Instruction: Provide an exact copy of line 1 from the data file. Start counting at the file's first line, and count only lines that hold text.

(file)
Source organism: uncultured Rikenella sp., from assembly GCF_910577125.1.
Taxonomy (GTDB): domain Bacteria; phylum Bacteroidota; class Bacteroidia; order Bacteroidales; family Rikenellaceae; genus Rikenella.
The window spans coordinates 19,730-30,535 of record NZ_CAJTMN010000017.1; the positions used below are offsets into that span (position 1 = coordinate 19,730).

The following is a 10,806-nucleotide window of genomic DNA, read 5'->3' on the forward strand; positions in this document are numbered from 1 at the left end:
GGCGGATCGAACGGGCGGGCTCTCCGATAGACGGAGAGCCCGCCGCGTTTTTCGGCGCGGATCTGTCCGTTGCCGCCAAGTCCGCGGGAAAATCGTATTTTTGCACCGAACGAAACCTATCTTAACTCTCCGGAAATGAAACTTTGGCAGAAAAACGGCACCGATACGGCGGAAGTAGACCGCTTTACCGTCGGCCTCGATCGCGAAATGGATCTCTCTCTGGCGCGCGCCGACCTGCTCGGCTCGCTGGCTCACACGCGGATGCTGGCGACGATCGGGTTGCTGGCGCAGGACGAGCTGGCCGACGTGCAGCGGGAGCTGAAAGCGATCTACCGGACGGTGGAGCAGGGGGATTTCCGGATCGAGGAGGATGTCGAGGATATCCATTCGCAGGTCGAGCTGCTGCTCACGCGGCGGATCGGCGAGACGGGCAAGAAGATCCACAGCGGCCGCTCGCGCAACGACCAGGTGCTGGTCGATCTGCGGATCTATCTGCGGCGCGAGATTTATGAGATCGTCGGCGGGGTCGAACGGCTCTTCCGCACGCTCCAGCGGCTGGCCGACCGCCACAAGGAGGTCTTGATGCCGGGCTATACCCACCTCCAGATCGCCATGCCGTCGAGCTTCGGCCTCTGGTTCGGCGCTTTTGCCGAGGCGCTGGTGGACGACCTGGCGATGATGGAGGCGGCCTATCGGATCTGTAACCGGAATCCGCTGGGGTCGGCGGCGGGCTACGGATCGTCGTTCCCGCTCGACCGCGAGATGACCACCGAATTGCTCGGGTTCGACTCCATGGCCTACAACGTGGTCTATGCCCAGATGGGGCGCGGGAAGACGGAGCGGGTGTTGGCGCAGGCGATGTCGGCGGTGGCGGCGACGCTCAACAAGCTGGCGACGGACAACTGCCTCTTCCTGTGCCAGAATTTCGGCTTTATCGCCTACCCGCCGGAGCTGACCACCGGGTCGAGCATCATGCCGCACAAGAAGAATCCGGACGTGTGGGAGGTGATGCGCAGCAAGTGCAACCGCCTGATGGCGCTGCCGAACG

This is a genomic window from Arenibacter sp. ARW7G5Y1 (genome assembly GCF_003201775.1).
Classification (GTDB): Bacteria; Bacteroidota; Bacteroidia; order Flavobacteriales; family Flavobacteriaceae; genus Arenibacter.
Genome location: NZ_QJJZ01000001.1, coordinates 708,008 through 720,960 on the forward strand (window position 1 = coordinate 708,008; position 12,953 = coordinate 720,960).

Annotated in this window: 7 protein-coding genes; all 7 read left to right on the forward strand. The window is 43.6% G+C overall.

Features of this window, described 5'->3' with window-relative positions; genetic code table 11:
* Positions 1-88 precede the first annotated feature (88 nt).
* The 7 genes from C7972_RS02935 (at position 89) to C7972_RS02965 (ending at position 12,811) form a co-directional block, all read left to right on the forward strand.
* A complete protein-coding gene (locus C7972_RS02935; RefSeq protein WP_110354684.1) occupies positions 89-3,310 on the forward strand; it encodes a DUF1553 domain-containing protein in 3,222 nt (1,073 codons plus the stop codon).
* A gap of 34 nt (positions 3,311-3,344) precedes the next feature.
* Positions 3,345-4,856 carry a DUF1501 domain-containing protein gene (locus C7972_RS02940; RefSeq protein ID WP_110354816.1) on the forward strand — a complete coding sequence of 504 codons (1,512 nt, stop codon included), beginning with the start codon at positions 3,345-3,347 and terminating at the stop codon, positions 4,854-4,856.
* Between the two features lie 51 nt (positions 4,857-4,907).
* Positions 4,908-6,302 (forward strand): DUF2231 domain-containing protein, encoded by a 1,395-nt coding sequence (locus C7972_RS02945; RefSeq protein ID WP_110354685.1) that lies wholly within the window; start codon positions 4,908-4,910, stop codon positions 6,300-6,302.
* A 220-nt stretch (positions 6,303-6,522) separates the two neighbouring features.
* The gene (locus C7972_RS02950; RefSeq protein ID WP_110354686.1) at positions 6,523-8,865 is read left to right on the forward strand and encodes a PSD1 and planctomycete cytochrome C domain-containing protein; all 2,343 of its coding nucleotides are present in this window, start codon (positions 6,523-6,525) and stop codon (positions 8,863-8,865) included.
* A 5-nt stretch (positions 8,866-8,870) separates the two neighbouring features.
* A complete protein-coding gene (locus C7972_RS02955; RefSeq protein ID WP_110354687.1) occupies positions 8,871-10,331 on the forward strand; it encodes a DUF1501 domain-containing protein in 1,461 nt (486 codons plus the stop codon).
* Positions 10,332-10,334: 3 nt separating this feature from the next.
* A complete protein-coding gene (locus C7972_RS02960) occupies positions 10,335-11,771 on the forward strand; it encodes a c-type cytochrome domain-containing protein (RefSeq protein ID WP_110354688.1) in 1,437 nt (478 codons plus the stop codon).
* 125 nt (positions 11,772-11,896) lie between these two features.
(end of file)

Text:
Source organism: uncultured Rikenella sp., from assembly GCF_910577125.1.